“I seem to remember telling you both that I would have to expel you if you broke any more school rules,” said Dumbledore. Ron opened his mouth in horror. “Which goes to show that the best of us must sometimes eat our words.”—Albus Dumbledore (via adlazinator) (via harrypotterismylife)
J.K. Rowling has hidden a lot of clues in Order Of The Phoenix that tell us that Sirius was going to die before we actually found out!
- On Harry’s first night at Grimmauld Place, the entire house sits down to dinner. In total, thirteen of them eat together. According to Trelawney in Prisoner Of Azkaban: when thirteen people dine together, the first one to rise is the first to die. No prizes for guessing who rises first here: “Sirius started to rise from his chair.”
- A lot of people say that Sirius in Animagus form (big, black, shaggy dog) is uncannily similar to the Grim, so his death was coming when we first met him in Prisoner Of Azkaban.
- In the American book, the first page shows the book title and an illustration. There is a picture of Sirius’ Animagus form leaving 12 Grimmauld place. It shows that Sirius would be leaving something; in this case, it was life.
- In St. Mungo’s, when they are going to visit Mr. Weasley- ‘They climbed a flight of stairs and entered the “Creature-Induced Injuries” corridor, where the second door on the right bore the words ‘DANGEROUS’ DAI LLEWELLYN WARD: SERIOUS BITES.’ If you put these words on a sign, they would read:
Creature-Induced Injuries Dangerous Dai Llewellyn Ward Serious Bites
Take the first word of each of these and what do you get get? ‘Creature Dangerous Dai Serious?’ No - “Kreacher dangerous, Die Sirius..”
Severus - Sever means “to cut off.” Snape appears to have “cut off” his ties with the Dark Lord through the first five books, and then with Dumbledore and the Order in Half-Blood Prince. “Severe” means “cruel, strict” - two characteristics that accurately describe the Potions Professor. Sounds very similiar to the Latin word “servus,” meaning “servant.” Is he still a servant of Voldemort’s? The name Severus is also mentioned in Mansfield Park by Jane Austen, a favorite book of J.K. Rowling. Additionally, a Saint Severus of Alexandria (Egypt) was martyred along with a Saint Peter and a Saint Leucius for publicly proclaiming the faith around 309 C.E. “Severus, Peter, and Lucius” - quite a coincidence!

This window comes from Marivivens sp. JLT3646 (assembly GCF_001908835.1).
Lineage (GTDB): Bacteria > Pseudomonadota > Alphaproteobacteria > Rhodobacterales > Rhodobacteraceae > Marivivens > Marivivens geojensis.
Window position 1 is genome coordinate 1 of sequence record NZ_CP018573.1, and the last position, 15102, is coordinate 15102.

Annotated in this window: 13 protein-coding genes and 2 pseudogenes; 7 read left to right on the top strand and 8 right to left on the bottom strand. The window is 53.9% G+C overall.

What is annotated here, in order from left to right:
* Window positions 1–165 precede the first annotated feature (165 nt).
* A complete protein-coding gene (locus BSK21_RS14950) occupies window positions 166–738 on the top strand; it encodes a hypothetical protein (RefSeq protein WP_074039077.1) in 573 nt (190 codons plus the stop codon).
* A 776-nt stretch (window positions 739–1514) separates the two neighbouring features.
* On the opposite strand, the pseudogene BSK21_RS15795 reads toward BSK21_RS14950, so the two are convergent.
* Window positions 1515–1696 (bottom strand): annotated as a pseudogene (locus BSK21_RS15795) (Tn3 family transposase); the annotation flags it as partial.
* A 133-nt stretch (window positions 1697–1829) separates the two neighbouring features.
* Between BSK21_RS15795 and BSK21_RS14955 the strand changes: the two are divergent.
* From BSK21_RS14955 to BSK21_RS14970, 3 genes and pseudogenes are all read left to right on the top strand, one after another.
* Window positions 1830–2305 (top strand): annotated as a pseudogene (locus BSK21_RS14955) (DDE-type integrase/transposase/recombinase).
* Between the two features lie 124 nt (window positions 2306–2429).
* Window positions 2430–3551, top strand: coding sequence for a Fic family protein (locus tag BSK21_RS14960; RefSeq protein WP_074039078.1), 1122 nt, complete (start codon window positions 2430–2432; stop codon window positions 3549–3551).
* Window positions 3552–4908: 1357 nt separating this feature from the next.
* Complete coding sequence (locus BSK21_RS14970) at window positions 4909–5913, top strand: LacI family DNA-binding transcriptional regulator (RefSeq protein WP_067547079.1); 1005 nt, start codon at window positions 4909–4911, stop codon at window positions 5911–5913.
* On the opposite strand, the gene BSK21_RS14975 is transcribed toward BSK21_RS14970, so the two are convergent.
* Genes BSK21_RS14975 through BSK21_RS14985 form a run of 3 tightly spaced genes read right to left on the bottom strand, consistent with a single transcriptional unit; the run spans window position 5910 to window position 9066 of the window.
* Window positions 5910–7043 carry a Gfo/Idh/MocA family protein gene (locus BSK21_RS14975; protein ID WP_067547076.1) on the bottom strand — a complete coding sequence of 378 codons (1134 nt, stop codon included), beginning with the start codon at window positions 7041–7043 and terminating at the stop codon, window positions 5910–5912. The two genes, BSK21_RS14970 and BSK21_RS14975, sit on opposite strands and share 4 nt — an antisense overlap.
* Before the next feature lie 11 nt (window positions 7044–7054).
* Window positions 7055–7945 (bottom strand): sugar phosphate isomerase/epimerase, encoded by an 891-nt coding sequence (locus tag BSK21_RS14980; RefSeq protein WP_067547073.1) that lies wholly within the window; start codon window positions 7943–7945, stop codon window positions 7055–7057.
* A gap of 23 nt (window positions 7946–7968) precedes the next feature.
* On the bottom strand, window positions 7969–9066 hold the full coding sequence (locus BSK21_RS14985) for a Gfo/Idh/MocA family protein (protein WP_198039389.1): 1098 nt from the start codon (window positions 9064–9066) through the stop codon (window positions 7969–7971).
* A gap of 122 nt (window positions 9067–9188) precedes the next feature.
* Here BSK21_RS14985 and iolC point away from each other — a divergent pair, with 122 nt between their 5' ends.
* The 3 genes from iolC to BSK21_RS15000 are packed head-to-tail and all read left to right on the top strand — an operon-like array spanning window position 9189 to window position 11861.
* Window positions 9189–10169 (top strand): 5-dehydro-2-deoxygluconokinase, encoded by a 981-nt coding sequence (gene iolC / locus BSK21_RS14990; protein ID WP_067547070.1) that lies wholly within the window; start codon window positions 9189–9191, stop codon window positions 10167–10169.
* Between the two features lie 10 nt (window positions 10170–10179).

Voldemort - There was a dark wizard in medieval times named Voldermortist. In another language, Voldermortist means “Lord of Evil” or “Dark Lord.” Legend has it that Voldermortist once tried to destroy Merlin before the time of King Arthur (Mr. Weasley?) by bewitching good people and simply bribing those who already were evil. Legend has it that Merlin destroyed Voldermortist by using a simple Paralyzing Charm (full body bind?), fed him to the many-headed-beast (Fluffy?) of the lake, the Lady of the Lake’s pet (Giant Squid?), freed the bewitched people, and destroyed the evil men. That was maybe twelve, thirteen years before Arthur (how long it was from Voldemort’s destruction until Harry started Hogwarts). In many European languages, “mort” or “mord” refer to “death or evil.” In French, “vol-de-mort” means “flight from death” (meaning escaping death). Also in French, “vol” translates as “the act of stealing,” giving Voldemort’s name the alternate meaning to “steal from death.” In Norwegian and Danish, “vold” means “violence.” In Danish, “volde” means “to cause” and could be derived from the Latin “valde,” meaning “great, exceedingly, strongly, powerfully.” Using these defintions Lord Voldemort’s name would then mean “excessive, great, or extreme death.”
“A week after Fred and George’s departure, Harry witnessed Professor McGonagall walking right past Peeves, who was determinedly loosening a crystal chandelier, and could have sworn he heard her tell the poltergeist out of the corner of her mouth, “It unscrews the other way.”—Harry Potter and the Order of the Phoenix (via omgharrypotter)
“Mr. and Mrs. Dursley, of number four, Privet Drive, were proud to say they were perfectly normal, thank you very much.”—Harry Potter and the Sorcerer’s Stone, the sentence that started it all. (via omgharrypotter)